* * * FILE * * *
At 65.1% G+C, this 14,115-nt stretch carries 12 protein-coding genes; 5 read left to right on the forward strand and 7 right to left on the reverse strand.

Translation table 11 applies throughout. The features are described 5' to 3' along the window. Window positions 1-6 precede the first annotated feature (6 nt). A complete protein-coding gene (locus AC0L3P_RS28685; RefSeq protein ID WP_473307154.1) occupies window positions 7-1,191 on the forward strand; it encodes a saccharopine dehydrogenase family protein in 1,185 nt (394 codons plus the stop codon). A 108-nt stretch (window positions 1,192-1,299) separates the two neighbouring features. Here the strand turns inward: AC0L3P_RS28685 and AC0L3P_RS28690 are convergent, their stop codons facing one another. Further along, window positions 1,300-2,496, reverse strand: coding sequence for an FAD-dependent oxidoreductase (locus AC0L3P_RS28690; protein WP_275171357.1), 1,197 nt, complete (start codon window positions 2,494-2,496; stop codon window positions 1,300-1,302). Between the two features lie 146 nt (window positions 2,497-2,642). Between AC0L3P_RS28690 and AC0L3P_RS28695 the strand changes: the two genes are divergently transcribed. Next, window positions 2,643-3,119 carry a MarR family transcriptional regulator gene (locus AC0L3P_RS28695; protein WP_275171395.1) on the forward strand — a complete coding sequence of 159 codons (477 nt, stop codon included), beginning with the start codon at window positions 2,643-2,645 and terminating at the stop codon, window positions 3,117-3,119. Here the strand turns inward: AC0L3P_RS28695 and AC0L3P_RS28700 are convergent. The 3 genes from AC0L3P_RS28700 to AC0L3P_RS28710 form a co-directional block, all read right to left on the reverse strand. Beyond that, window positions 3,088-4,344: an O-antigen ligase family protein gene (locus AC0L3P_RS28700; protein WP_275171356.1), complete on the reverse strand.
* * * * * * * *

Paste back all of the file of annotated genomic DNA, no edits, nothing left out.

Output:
At 65.1% G+C, this 14,115-nt stretch carries 12 protein-coding genes; 5 read left to right on the forward strand and 7 right to left on the reverse strand.

Translation table 11 applies throughout. The features are described 5' to 3' along the window. Window positions 1-6 precede the first annotated feature (6 nt). A complete protein-coding gene (locus AC0L3P_RS28685; RefSeq protein ID WP_473307154.1) occupies window positions 7-1,191 on the forward strand; it encodes a saccharopine dehydrogenase family protein in 1,185 nt (394 codons plus the stop codon). A 108-nt stretch (window positions 1,192-1,299) separates the two neighbouring features. Here the strand turns inward: AC0L3P_RS28685 and AC0L3P_RS28690 are convergent, their stop codons facing one another. Further along, window positions 1,300-2,496, reverse strand: coding sequence for an FAD-dependent oxidoreductase (locus AC0L3P_RS28690; protein WP_275171357.1), 1,197 nt, complete (start codon window positions 2,494-2,496; stop codon window positions 1,300-1,302). Between the two features lie 146 nt (window positions 2,497-2,642). Between AC0L3P_RS28690 and AC0L3P_RS28695 the strand changes: the two genes are divergently transcribed. Next, window positions 2,643-3,119 carry a MarR family transcriptional regulator gene (locus AC0L3P_RS28695; protein WP_275171395.1) on the forward strand — a complete coding sequence of 159 codons (477 nt, stop codon included), beginning with the start codon at window positions 2,643-2,645 and terminating at the stop codon, window positions 3,117-3,119. Here the strand turns inward: AC0L3P_RS28695 and AC0L3P_RS28700 are convergent. The 3 genes from AC0L3P_RS28700 to AC0L3P_RS28710 form a co-directional block, all read right to left on the reverse strand. Beyond that, window positions 3,088-4,344: an O-antigen ligase family protein gene (locus AC0L3P_RS28700; protein WP_275171356.1), complete on the reverse strand.